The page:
US Politics

Rape survivor Ana Maria Archila reflects on confronting Senator Jeff Flake in lift about Brett Kavanaugh’s nomination

Two tearful women corner senator as he got on an lift, pleading for him to reconsider his support for Brett Kavanaugh who’s been accused of sexual assault when he was a teenager

PUBLISHED : Saturday, 29 September, 2018, 1:31pm
UPDATED : Saturday, 29 September, 2018, 10:51pm

Ana Maria Archila had never told her father that she was sexually abused as a child.

But after she confronted a US senator about President Donald Trump’s Supreme Court nominee and the video started going viral, she thought it was time to share her story.

“I always carried the fear that my parents would feel that they had failed in taking care of me if I told them,” Archila said in a phone interview with The Washington Post.

“Today I texted my father and I said, ‘You’re going to hear something that we haven’t talked about, and I want you to know that I’m OK,’” she said.

The encounter on Friday morning between Archila, a second woman and Republican Senator Jeff Flake, has already become an iconic moment in the debate over Judge Brett Kavanaugh’s nomination to the Supreme Court.

With a CNN camera behind them broadcasting live, Archila and Maria Gallagher blocked the doors of an lift for about five minutes in an effort to confront Flake about his just-announced support for Kavanaugh, who is facing several allegations of sexual misconduct.

Both Archila and Gallagher described themselves as survivors of sexual assault, making tearful and impassioned pleas for Flake to reconsider his position.

“I was sexually assaulted and nobody believed me. I didn’t tell anyone, and you’re telling all women that they don’t matter, that they should just stay quiet because if they tell you what happened to them you are going to ignore them,” Gallagher said.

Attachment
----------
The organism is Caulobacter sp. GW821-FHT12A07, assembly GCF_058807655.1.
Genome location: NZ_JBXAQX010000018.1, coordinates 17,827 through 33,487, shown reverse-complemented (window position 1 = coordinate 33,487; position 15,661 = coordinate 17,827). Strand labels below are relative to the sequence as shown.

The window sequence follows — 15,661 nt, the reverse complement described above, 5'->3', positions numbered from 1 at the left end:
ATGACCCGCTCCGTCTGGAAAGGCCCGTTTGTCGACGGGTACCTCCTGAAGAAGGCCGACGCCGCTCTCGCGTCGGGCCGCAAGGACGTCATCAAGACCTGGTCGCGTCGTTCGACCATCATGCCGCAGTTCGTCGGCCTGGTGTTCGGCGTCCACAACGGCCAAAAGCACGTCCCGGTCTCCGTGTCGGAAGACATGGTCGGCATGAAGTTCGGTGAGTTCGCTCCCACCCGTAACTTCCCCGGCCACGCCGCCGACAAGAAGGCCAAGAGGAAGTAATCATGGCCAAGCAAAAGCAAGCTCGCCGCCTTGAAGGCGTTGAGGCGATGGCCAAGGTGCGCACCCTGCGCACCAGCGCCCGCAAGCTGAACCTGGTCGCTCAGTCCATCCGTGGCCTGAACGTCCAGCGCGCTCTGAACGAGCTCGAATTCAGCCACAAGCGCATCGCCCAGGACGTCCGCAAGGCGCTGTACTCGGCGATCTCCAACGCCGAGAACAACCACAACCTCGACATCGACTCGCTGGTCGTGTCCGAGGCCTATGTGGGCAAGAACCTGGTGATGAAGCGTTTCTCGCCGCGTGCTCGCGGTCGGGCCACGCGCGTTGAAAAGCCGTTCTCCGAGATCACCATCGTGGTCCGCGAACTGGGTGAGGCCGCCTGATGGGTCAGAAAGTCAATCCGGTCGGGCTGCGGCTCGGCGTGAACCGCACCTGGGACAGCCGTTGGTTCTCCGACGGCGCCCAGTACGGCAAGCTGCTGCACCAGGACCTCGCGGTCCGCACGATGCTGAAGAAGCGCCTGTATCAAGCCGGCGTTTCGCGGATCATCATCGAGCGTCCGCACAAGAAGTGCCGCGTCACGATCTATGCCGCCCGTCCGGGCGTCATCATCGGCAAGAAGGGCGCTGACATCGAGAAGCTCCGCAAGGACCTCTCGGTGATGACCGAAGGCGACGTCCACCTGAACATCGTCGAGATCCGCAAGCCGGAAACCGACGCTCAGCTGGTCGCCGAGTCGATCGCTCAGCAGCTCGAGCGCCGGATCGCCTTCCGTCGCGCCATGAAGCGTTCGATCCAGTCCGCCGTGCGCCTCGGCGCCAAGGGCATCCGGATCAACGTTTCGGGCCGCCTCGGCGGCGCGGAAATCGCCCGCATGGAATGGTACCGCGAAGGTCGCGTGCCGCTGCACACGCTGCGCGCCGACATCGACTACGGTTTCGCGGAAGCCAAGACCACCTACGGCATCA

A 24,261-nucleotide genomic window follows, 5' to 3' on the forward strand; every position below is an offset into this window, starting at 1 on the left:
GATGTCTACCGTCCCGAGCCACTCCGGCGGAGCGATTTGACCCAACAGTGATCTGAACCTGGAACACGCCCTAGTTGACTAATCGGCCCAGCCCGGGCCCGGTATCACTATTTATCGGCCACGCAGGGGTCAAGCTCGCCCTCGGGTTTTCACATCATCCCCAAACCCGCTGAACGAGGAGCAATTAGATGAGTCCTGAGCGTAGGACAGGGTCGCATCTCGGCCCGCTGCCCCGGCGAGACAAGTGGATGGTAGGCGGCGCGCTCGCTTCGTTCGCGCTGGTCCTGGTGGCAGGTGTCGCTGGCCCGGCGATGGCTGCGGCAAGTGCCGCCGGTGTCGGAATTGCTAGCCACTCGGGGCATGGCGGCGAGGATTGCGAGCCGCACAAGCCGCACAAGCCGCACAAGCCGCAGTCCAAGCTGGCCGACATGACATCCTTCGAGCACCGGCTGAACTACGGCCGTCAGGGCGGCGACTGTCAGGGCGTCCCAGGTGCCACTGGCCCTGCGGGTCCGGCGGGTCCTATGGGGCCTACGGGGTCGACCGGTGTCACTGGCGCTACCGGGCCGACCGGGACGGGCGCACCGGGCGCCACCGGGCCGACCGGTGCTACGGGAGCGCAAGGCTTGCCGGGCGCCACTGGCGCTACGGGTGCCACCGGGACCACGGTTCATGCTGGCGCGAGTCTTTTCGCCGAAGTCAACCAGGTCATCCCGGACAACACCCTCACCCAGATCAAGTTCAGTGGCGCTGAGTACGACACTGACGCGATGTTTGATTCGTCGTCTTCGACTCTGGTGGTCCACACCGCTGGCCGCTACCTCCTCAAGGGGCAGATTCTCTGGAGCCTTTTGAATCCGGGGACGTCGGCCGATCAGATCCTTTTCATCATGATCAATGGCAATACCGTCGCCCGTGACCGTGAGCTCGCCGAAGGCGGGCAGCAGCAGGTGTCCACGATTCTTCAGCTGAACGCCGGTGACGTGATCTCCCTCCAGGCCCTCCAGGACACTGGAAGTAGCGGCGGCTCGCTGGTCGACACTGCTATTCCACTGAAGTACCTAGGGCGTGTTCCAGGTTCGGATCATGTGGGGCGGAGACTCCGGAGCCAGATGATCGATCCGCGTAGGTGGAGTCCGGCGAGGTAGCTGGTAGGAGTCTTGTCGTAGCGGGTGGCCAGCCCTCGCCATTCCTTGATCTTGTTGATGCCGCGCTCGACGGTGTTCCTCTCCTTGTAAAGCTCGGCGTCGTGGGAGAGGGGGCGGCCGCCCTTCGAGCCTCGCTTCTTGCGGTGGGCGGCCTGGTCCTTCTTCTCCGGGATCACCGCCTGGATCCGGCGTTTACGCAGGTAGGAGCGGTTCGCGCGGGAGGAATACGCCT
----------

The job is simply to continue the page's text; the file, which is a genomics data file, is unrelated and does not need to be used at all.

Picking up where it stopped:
“What you are doing is allowing someone who actually violated a woman to sit on the Supreme Court,” Archila said.

Flake struggled to remain impassive and kept murmuring “Thank you” in a strained attempt to show a modicum of respect.

But he looked frightened, horrified and awkward and must have been praying that the lift had a trap door. But there was no escape as cameras captured the live encounter.

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Flake said he had to get to a hearing of the Senate Judiciary Committee, which was expected to vote at 9:30am on Kavanaugh’s nomination.

That vote was later delayed as Flake and Senator Christopher Coons, a Democrat, worked on a deal to allow one week for the FBI to investigate the claims against Kavanaugh, which he has vehemently denied.

Only then would the Senate be able to move forward with final votes on the nomination.

Mid-afternoon, the deal was announced and praised as a victory for Democrats, who had spent much of the previous day calling for an FBI investigation.

And within hours, Archila and Gallagher were flooded with requests for interviews about their role in the day’s events.

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Archila, a 39-year-old Colombia native, is co-executive director of the Centre for Popular Democracy, a progressive advocacy organisation, in New York.

But she stressed that experience as an activist does not matter in situations like her confrontation with Flake.

“The people who have been coming to Washington, DC, are not people who have been activists for 20 years. Maria was there for the first time. She told her story for the first time. She spoke with an elected official for the first time,” Archila said.

“People need to know that when they take action, when we take action together, when we force our electeds to listen to our stories, that’s how we actually change this country … That struggle looks like this: regular people doing really scary things, things that make them cry, that sometimes scare their families,” Archila said.

Speaking by phone after the confrontation, Gallagher said she didn’t intend to tell Flake about her assault - she also had never told anyone before.

“But I saw him, and I got really angry,” she said.

Later in the day, Trump ordered the FBI to reopen its investigation into Kavanaugh’s background and the Senate, by voice vote, took an initial step to move ahead with the nomination.

If there are no major revelations from the FBI, the Senate could hold final votes on Kavanaugh next weekend. And at that time, Flake could vote “yes”.

Archila said she believes the confrontation affected him.

“We really had decided that [Flake] had to listen to us . . . I was demanding a connection, demanding that he look at us, demanding that he give us real answers,” she said.

“I feel like in that forceful demand, he was called to examine his position again . . . He heard something that provoked turmoil in him,” she said.

Additional reporting by The Guardian and Associated Press